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I am saying the right shoe doesn't fit his right foot. I'm not sure anyone's two feet are exactly the same, and shoes tend to be...

I'm not recommending a minimalist shoe, unless a minimalist shoe feels best on his foot.

I had a nice pair of boots a while back, and the "break line" in the left-boot forefoot didn't match up with where my foot bent at the ball...terrible, throbbing pain--only after I took the boots off--showed up after only a few weeks. I ignored it, telling myself it was just the boots breaking in, and I developed a morton's neuroma in my left foot, which subsequently took two years to rehab.

Get rid of ill-fitting footwear as soon as you notice it's ill-fitting.

5:55 p.m. on April 28, 2014 (EDT)
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Also, insoles which cradle your feet can give them no reason to be active. I had the uber-conforming, $300 3-D insoles, and they made my feet weak. Yes, I threw them in the garbage and rehabbed with a pair of five-fingers. I now enjoy multi-day backpacking trips barefoot, and go ten miles a day with a 25lb pack.

The best way to collapse an arch is to push up on it from below.

1:25 a.m. on April 29, 2014 (EDT)
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To me shoes are the MOST important equipment choice one makes when backpacking (the choice of backpack a near 2nd...everything else is so distant as to be almost a non-consideration)...because your feet are your ONLY form of mobility when backpacking...and if they fail you...you are not just uncomfortable and having a terrible time...you are now a burden and in need of rescue!

I have never really used insoles...but I cannot dismiss their use altogether (some people may need them for corrective purposes). I would however...(as Pillow suggested) stay away from shoes that do not feel PERFECT...absolutely perfect...no compromises...because "good enough" could leave you in the middle of a trail immobilized. Just to be clear on this point...PERFECT...no amount of shopping or consideration is too much...perfect is the only acceptable option!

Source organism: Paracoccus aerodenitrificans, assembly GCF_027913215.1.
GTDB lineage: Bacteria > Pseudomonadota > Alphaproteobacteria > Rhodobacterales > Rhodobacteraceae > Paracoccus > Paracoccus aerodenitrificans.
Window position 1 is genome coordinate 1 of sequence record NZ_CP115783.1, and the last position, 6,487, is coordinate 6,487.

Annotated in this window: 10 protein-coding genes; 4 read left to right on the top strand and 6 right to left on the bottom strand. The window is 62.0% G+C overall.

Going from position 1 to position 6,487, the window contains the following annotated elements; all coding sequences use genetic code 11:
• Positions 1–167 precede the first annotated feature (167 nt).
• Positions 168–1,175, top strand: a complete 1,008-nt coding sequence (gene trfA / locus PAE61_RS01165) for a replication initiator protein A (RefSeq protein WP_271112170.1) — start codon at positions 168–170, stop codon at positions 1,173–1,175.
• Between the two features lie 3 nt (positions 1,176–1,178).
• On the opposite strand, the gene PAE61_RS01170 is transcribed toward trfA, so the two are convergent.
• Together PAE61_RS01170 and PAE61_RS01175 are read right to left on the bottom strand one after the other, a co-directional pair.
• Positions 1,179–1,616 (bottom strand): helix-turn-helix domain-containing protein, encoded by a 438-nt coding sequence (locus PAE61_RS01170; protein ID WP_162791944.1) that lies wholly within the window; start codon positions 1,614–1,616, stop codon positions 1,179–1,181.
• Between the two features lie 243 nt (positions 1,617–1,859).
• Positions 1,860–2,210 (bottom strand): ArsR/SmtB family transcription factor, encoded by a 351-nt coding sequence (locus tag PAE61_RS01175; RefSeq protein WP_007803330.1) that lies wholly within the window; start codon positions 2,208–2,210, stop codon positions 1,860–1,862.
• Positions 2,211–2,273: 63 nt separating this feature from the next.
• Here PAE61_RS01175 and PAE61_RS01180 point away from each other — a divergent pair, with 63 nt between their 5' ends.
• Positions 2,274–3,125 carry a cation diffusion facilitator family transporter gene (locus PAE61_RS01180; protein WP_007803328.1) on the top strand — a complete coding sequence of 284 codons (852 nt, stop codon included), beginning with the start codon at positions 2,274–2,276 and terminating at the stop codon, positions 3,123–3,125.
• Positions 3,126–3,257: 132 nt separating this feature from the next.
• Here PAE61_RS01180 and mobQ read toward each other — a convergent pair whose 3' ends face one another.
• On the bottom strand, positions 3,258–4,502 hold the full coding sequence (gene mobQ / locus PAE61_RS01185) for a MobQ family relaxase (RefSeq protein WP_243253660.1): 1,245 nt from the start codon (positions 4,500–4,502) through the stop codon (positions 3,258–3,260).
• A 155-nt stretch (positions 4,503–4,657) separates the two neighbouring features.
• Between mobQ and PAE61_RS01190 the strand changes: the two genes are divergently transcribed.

Seriously...I suggest being the most annoying person EVER for sales-people when buying shoes...walk + jump + bang the toes of the shoes into the floor + squat around in the store for up to 20-30 minutes (when you think you have found the perfect pair...wear and test them some more). Most importantly...ignore almost every word that comes out of the sales-person's mouth (price and return policy being the only exceptions to this rule)...because you are the EXPERT...your feet "tell" you EVERYTHING you need to know. After you get the shoes home...wear them some more for the next few days...and if you have even the smallest issue...take them back...your aim is for perfection...because even with perfect shoes your feet are going to hurt:-)

8:49 a.m. on April 29, 2014 (EDT)
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pillowthread said:

Also, insoles which cradle your feet can give them no reason to be active. I had the uber-conforming, $300 3-D insoles, and they made my feet weak. Yes, I threw them in the garbage and rehabbed with a pair of five-fingers. I now enjoy multi-day backpacking trips barefoot, and go ten miles a day with a 25lb pack.

The best way to collapse an arch is to push up on it from below.

 I can't speak to those without foot problems. When I was first diagnosed with arthritis in my knees more than a year ago, my physical therapist pointed out my flat feet aggravated the symptoms, because my knees weren't aligned correctly.

She told me to get insoles with high arch support to realign everything. She told me to never again go barefoot. She told me my Birkenstocks were a good choice & that I probably didn't notice my arthritis sooner because I wear these more than any other shoe and they provide excellent arch support.

I started with cheap Dr. Scholl's. They are okay for day-to-day moving about, when I'm outdoors at work. Hiking with Sole Inserts (working on review now) were perfect for my 85 mile hike earlier this month.

Again, this is from someone already dealing with flat feet.

2:23 p.m. on April 29, 2014 (EDT)
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These insoles do support your feet in a more anatomical position, and are better for body allignment than walking flatfooted.

I believe they are best used sparsely, however, as one reconditions the feet to not be so dependent on such support.

Sure, use them as much as possible when initially combatting inflamation and irritation, but don't let them become crutches. They give you feet no reason to become stronger, and they limit your foot's flexibility.

3:14 p.m. on April 29, 2014 (EDT)
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Vince,

Everything you say sounds very right but FYI, I have been diagnosed with metatarsus primus elevatus and if I don't use my orthotic insoles (or some support) I'll be in severe pain in less than ten miles. With them i can go 25 miles in a day without significant issues.

I've tried nearly every shoe you can think of short of the minimalist stuff. And maybe i should try that, but every time i try a trip with no support insole I get really hurt. The only shoe that sort of works for me with no added insole is a wide Chaco sandle. Those have really good metatarsal padding.

4:03 p.m. on April 29, 2014 (EDT)